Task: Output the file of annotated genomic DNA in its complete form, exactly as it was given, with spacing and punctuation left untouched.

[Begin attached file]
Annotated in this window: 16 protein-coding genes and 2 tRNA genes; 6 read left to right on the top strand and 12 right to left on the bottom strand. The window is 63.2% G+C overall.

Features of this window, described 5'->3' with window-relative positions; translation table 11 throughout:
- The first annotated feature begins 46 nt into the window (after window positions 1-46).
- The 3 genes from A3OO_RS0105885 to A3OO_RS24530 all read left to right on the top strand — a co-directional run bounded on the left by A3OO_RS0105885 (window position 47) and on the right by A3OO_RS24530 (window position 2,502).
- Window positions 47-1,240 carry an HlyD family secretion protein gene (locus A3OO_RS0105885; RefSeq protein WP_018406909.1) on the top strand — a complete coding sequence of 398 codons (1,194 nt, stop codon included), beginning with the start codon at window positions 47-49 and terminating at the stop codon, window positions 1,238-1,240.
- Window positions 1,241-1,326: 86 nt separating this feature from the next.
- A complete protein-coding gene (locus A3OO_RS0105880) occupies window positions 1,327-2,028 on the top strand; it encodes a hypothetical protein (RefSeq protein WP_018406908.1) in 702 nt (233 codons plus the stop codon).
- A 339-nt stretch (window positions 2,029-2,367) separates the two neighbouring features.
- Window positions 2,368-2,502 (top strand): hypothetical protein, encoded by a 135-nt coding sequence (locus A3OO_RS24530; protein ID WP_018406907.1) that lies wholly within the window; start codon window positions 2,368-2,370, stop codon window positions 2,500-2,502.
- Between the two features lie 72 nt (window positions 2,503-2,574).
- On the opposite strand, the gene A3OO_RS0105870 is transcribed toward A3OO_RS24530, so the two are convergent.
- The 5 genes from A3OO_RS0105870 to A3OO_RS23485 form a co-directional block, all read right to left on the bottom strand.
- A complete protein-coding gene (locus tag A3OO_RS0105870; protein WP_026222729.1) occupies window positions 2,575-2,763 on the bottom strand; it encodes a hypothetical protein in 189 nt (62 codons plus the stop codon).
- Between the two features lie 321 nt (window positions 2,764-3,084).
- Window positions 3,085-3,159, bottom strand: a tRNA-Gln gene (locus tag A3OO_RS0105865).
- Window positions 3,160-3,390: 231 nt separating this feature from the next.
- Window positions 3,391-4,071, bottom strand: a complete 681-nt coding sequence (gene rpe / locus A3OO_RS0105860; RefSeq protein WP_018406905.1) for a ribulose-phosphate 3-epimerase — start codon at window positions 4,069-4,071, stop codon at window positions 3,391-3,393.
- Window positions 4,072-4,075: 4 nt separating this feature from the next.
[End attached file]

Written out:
Annotated in this window: 16 protein-coding genes and 2 tRNA genes; 6 read left to right on the top strand and 12 right to left on the bottom strand. The window is 63.2% G+C overall.

Features of this window, described 5'->3' with window-relative positions; translation table 11 throughout:
- The first annotated feature begins 46 nt into the window (after window positions 1-46).
- The 3 genes from A3OO_RS0105885 to A3OO_RS24530 all read left to right on the top strand — a co-directional run bounded on the left by A3OO_RS0105885 (window position 47) and on the right by A3OO_RS24530 (window position 2,502).
- Window positions 47-1,240 carry an HlyD family secretion protein gene (locus A3OO_RS0105885; RefSeq protein WP_018406909.1) on the top strand — a complete coding sequence of 398 codons (1,194 nt, stop codon included), beginning with the start codon at window positions 47-49 and terminating at the stop codon, window positions 1,238-1,240.
- Window positions 1,241-1,326: 86 nt separating this feature from the next.
- A complete protein-coding gene (locus A3OO_RS0105880) occupies window positions 1,327-2,028 on the top strand; it encodes a hypothetical protein (RefSeq protein WP_018406908.1) in 702 nt (233 codons plus the stop codon).
- A 339-nt stretch (window positions 2,029-2,367) separates the two neighbouring features.
- Window positions 2,368-2,502 (top strand): hypothetical protein, encoded by a 135-nt coding sequence (locus A3OO_RS24530; protein ID WP_018406907.1) that lies wholly within the window; start codon window positions 2,368-2,370, stop codon window positions 2,500-2,502.
- Between the two features lie 72 nt (window positions 2,503-2,574).
- On the opposite strand, the gene A3OO_RS0105870 is transcribed toward A3OO_RS24530, so the two are convergent.
- The 5 genes from A3OO_RS0105870 to A3OO_RS23485 form a co-directional block, all read right to left on the bottom strand.
- A complete protein-coding gene (locus tag A3OO_RS0105870; protein WP_026222729.1) occupies window positions 2,575-2,763 on the bottom strand; it encodes a hypothetical protein in 189 nt (62 codons plus the stop codon).
- Between the two features lie 321 nt (window positions 2,764-3,084).
- Window positions 3,085-3,159, bottom strand: a tRNA-Gln gene (locus tag A3OO_RS0105865).
- Window positions 3,160-3,390: 231 nt separating this feature from the next.
- Window positions 3,391-4,071, bottom strand: a complete 681-nt coding sequence (gene rpe / locus A3OO_RS0105860; RefSeq protein WP_018406905.1) for a ribulose-phosphate 3-epimerase — start codon at window positions 4,069-4,071, stop codon at window positions 3,391-3,393.
- Window positions 4,072-4,075: 4 nt separating this feature from the next.